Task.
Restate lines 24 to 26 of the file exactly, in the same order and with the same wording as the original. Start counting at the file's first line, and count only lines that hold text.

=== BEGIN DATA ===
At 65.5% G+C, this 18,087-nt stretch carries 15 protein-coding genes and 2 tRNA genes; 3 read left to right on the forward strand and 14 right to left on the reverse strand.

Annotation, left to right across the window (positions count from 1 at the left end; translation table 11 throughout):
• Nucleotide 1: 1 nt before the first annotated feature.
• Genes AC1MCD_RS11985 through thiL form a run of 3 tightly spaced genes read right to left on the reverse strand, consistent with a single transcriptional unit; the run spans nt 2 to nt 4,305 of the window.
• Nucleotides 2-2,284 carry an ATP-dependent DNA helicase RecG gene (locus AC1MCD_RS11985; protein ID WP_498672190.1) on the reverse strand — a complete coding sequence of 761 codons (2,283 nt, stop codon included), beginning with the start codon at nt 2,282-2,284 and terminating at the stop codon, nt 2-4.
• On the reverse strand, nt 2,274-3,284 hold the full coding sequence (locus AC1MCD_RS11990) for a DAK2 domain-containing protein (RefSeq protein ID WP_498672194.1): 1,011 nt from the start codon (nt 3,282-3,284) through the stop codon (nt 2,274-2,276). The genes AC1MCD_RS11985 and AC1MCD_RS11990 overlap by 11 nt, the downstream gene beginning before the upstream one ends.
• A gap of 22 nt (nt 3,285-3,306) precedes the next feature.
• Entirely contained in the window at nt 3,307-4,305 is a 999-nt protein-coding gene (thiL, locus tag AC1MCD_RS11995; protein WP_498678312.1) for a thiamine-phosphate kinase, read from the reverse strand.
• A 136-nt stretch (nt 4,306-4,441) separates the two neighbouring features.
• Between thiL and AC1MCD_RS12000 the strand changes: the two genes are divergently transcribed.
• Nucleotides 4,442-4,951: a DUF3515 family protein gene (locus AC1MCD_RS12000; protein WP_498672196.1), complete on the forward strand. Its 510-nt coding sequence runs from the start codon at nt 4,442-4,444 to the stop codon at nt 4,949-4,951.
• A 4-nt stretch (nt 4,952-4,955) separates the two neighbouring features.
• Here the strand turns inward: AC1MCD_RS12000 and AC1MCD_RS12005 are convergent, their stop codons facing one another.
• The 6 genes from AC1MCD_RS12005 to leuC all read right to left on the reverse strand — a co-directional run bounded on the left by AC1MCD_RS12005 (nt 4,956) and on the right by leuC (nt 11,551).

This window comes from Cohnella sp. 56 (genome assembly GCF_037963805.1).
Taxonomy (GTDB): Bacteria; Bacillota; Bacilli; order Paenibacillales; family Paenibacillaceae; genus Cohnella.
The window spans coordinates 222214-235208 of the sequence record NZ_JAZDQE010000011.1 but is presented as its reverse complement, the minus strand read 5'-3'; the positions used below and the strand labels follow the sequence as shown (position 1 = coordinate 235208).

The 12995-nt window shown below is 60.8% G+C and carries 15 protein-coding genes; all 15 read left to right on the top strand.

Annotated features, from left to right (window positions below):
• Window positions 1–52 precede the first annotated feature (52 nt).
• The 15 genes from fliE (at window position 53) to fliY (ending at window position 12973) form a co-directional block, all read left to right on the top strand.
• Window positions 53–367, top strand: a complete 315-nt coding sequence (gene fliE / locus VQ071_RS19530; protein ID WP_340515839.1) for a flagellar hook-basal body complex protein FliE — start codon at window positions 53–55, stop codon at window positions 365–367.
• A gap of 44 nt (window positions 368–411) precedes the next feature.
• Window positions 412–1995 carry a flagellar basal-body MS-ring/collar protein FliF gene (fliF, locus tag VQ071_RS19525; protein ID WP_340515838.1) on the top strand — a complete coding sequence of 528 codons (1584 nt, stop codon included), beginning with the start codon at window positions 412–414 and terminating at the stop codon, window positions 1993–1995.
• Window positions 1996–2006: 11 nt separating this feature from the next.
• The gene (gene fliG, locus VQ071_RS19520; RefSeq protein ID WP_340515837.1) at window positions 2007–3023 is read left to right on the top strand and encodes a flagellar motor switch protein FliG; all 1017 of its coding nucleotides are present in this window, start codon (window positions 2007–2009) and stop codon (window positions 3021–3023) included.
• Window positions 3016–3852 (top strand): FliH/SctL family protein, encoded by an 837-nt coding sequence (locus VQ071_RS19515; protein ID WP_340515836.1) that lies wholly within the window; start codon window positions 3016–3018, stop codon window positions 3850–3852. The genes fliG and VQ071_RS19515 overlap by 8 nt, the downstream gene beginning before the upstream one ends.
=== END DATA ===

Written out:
• Window positions 412–1995 carry a flagellar basal-body MS-ring/collar protein FliF gene (fliF, locus tag VQ071_RS19525; protein ID WP_340515838.1) on the top strand — a complete coding sequence of 528 codons (1584 nt, stop codon included), beginning with the start codon at window positions 412–414 and terminating at the stop codon, window positions 1993–1995.
• Window positions 1996–2006: 11 nt separating this feature from the next.
• The gene (gene fliG, locus VQ071_RS19520; RefSeq protein ID WP_340515837.1) at window positions 2007–3023 is read left to right on the top strand and encodes a flagellar motor switch protein FliG; all 1017 of its coding nucleotides are present in this window, start codon (window positions 2007–2009) and stop codon (window positions 3021–3023) included.